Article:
The Rodale Institute maintains its long-standing leadership in composting with a multifaceted portfolio of compost-related programs addressing issues from compost production through compost use. The Rodale Institute researches and promotes composting to help people improve our soils, grow healthier crops, conserve resources, increase efficiency and protect our environment. Partners continue to be very important to our composting programs. Two prominent partners that cooperate on many aspects of the programs are the United States Department of Agriculture and the Pennsylvania State University.
Compost Utilization Trials
Previous research that we conducted on compost pointed out both potential benefits and problems with using compost for field crop production, and raised many unanswered questions.
Therefore, we initiated in 1991 a long term field trial comparing multiple composts to each other as well as to more conventional fertility systems. We are monitoring crop nutrient uptake, nutrient movement through the soil, crop yield, food quality and other potential compost effects on soil and crop health through three-year rotations of corn, small grains and vegetables.
On-Farm Compost Production
The compost production component occurs both at our research center and in conjunction with cooperating regional farmers.
At our Research Center, we are upgrading our compost production site to be able to increase our research and education capacity while maintaining a high level of environmental protection. Our enhanced research capability will enable us to have replicated piles, develop compost recipes, test new compostable materials in controlled, field-scale situations, and measure potential environmental impacts.
We also work with regional farmers to do on-farm research on many different aspects of composting. This includes testing alternative composting technologies, demonstrating the benefits of working with local municipalities, analyzing the cost of compost production, and testing compost utilization, especially to try to understand the nitrogen mineralization rate of compost.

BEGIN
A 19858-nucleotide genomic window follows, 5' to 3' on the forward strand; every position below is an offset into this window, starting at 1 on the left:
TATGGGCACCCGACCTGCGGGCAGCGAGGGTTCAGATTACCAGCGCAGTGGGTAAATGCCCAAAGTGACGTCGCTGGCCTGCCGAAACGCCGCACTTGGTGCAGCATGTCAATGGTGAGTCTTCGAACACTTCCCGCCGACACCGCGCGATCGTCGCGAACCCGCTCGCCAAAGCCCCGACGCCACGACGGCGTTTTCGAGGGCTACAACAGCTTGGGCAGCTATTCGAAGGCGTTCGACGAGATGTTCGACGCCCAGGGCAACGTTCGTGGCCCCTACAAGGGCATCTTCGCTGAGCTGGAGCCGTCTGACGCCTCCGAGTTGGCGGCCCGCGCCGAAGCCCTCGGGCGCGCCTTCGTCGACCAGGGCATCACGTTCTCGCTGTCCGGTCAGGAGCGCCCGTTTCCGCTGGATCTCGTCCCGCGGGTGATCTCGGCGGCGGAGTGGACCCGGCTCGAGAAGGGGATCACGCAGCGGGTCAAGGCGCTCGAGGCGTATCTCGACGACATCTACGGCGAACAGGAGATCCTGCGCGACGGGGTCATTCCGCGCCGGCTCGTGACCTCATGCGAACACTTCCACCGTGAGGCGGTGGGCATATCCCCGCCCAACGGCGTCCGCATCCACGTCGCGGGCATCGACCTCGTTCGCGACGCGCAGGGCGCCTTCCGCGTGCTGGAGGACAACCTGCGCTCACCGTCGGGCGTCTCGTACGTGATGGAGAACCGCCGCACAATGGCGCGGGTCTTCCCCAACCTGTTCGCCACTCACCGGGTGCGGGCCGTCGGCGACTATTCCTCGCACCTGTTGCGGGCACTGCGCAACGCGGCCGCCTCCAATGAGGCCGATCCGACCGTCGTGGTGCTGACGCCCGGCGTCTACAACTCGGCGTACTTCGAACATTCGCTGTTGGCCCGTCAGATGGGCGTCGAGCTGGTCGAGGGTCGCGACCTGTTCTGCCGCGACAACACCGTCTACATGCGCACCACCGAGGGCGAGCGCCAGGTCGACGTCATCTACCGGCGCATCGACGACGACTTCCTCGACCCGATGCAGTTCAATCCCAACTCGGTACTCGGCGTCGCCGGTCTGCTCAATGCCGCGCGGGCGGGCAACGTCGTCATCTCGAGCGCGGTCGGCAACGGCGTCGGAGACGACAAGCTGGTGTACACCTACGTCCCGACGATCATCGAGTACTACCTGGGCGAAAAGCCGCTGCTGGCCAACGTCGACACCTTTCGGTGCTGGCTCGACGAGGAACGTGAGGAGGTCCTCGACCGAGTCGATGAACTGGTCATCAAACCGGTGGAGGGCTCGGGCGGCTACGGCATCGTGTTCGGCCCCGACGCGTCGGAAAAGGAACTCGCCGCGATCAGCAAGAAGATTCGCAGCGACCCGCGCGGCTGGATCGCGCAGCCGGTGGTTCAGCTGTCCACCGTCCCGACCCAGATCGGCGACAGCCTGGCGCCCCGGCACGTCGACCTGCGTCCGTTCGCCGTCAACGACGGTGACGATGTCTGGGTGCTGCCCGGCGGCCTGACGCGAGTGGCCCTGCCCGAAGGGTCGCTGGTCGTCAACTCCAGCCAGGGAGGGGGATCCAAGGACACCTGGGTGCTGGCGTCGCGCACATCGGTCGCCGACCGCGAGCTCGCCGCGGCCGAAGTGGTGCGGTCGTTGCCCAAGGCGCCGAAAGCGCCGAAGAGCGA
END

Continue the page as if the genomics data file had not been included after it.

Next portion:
The two primary areas of focus in this area are:
- How does composting compare to other systems as a manure management alternative?
Four case studies of farms that compost manure were conducted to document pros and cons associated with this type of manure management. Results from the studies will be publish in the summer of 1995.
we are working with agricultural economics professors at Penn State to develop a marketing manual for farmers to make producing and selling compost more profitable.
- How can we help improve the market for farm-generated compost?
While field days and publications will continue to be important methods of educating various audiences, a major new initiative is currently in the planning stage: The
Rodale School of Practical Composting. Offering week-long courses on a variety of topics, from production through use, the courses will feature a balance of classroom and hand-on learning. Classes will be geared toward farmers, nursery growers, greenhouse operators, landscape managers and others interested in composting organic residuals. We aim to hold the first course in the Spring of 1996 at the Research Center.
Advocacy and Outreach
Partners also play an important role in promoting the appropriate role of composting and use of compost. These groups include the Composting Council, the newly formed Pennsylvania Composting Association, and the Compost Working Group of the Pennsylvania Department of Environmental Resources. We are working with the latter group to add a composting supplement to the state's Manure Management Manual, to develop a general permit for commercial scale farm composters, and to add composting as a "best management practice" to the Chesapeake Bay Program.
We also work closely with Penn State Cooperative Extension to conduct a variety of educational programs on Agricultural Composting, including updating our Directory of On-Farm Composters in and near Pennsylvania.
Rodale has always been a source of information for the homeowner and small-scale property manager. Backyard composting techniques are demonstrated in the one acre Demonstration Organic Garden at our Research Center. Composting and gardening techniques are covered in our weekly workshop series and at Gardenfest!, attended by thousands of people every August. Demonstrations, presentations and publications all reinforce the message: "yard trimmings and food scraps are a resource -- reduce, reuse and recycle these organic materials and help build healthier soils.
cary oshins: agricultural and community composting
carolyn reider: compost utilization trials
cyane gresham: backyard composting and home organics management
support for these projects have been received from:
the w. k. kellogg foundation, the rockefeller brothers fund, the pew charitable trusts, and the usda's cooperative states research service, extension service, and alternative ag reserach and commercialization center